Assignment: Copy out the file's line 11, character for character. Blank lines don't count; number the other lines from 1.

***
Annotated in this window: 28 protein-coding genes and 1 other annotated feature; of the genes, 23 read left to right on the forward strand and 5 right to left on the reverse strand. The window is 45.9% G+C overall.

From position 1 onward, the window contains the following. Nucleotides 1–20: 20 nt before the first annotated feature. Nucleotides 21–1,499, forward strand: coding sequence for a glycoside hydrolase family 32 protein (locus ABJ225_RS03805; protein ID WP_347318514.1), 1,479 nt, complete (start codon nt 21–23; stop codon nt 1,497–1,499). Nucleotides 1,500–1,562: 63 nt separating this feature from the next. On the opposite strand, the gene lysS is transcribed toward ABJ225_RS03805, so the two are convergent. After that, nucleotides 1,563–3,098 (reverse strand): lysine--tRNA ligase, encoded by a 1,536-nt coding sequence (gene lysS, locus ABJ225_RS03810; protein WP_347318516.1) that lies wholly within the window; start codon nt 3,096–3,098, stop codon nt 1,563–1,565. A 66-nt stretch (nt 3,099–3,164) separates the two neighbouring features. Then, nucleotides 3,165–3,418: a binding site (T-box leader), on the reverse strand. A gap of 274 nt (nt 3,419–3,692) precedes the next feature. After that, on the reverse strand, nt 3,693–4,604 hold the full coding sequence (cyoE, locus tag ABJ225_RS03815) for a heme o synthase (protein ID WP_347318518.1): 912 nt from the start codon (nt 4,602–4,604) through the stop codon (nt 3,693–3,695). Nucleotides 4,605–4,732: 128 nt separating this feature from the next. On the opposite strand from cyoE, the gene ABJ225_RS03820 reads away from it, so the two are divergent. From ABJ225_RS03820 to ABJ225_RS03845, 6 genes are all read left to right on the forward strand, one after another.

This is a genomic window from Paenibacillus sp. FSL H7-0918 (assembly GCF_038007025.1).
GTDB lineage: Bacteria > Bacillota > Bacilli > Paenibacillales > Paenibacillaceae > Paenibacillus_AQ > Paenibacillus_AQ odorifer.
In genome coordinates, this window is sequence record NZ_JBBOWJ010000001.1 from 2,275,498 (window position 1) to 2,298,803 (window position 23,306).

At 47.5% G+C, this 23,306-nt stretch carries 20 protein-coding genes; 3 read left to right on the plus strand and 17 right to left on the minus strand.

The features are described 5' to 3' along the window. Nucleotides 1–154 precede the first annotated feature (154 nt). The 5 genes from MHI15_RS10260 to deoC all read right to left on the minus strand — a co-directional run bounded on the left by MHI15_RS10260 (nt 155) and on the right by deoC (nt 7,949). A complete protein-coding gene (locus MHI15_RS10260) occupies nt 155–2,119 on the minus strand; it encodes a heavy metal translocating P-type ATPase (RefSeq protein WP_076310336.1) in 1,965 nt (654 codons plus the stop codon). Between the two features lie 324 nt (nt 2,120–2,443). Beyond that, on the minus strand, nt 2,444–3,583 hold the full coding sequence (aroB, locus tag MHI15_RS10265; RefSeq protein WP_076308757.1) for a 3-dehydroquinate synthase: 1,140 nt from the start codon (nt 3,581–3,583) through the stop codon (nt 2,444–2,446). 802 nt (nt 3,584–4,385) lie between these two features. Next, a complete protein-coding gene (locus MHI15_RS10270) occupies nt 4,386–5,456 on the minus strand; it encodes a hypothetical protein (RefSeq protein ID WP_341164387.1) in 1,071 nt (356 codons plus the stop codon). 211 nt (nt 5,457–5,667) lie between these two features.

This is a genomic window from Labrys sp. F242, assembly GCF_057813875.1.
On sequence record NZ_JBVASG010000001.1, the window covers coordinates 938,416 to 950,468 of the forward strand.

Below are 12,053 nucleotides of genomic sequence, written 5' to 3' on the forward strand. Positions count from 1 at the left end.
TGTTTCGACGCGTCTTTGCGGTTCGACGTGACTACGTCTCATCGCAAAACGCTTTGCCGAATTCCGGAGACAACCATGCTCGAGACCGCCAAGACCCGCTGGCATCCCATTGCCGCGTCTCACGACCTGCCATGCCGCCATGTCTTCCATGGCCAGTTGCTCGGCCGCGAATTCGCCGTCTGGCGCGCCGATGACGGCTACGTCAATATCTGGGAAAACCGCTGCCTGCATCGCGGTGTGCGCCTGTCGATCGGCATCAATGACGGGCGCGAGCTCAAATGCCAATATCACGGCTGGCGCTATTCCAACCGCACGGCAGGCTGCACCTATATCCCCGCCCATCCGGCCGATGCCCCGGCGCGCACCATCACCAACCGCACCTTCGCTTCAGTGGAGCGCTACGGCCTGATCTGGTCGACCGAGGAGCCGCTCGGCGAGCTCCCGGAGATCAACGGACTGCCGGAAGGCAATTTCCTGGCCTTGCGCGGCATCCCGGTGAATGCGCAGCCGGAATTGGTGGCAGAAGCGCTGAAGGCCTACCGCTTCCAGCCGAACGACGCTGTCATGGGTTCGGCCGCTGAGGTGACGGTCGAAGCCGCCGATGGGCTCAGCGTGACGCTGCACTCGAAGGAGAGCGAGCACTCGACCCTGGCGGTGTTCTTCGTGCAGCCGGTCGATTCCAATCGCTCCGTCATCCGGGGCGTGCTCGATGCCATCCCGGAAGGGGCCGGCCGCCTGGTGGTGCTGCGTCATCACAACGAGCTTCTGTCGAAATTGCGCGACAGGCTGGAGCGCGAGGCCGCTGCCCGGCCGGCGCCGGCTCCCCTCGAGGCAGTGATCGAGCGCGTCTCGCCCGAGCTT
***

TGTTTCGACGCGTCTTTGCGGTTCGACGTGACTACGTCTCATCGCAAAACGCTTTGCCGAATTCCGGAGACAACCATGCTCGAGACCGCCAAGACCCGCTGGCATCCCATTGCCGCGTCTCACGACCTGCCATGCCGCCATGTCTTCCATGGCCAGTTGCTCGGCCGCGAATTCGCCGTCTGGCGCGCCGATGACGGCTACGTCAATATCTGGGAAAACCGCTGCCTGCATCGCGGTGTGCGCCTGTCGATCGGCATCAATGACGGGCGCGAGCTCAAATGCCAATATCACGGCTGGCGCTATTCCAACCGCACGGCAGGCTGCACCTATATCCCCGCCCATCCGGCCGATGCCCCGGCGCGCACCATCACCAACCGCACCTTCGCTTCAGTGGAGCGCTACGGCCTGATCTGGTCGACCGAGGAGCCGCTCGGCGAGCTCCCGGAGATCAACGGACTGCCGGAAGGCAATTTCCTGGCCTTGCGCGGCATCCCGGTGAATGCGCAGCCGGAATTGGTGGCAGAAGCGCTGAAGGCCTACCGCTTCCAGCCGAACGACGCTGTCATGGGTTCGGCCGCTGAGGTGACGGTCGAAGCCGCCGATGGGCTCAGCGTGACGCTGCACTCGAAGGAGAGCGAGCACTCGACCCTGGCGGTGTTCTTCGTGCAGCCGGTCGATTCCAATCGCTCCGTCATCCGGGGCGTGCTCGATGCCATCCCGGAAGGGGCCGGCCGCCTGGTGGTGCTGCGTCATCACAACGAGCTTCTGTCGAAATTGCGCGACAGGCTGGAGCGCGAGGCCGCTGCCCGGCCGGCGCCGGCTCCCCTCGAGGCAGTGATCGAGCGCGTCTCGCCCGAGCTT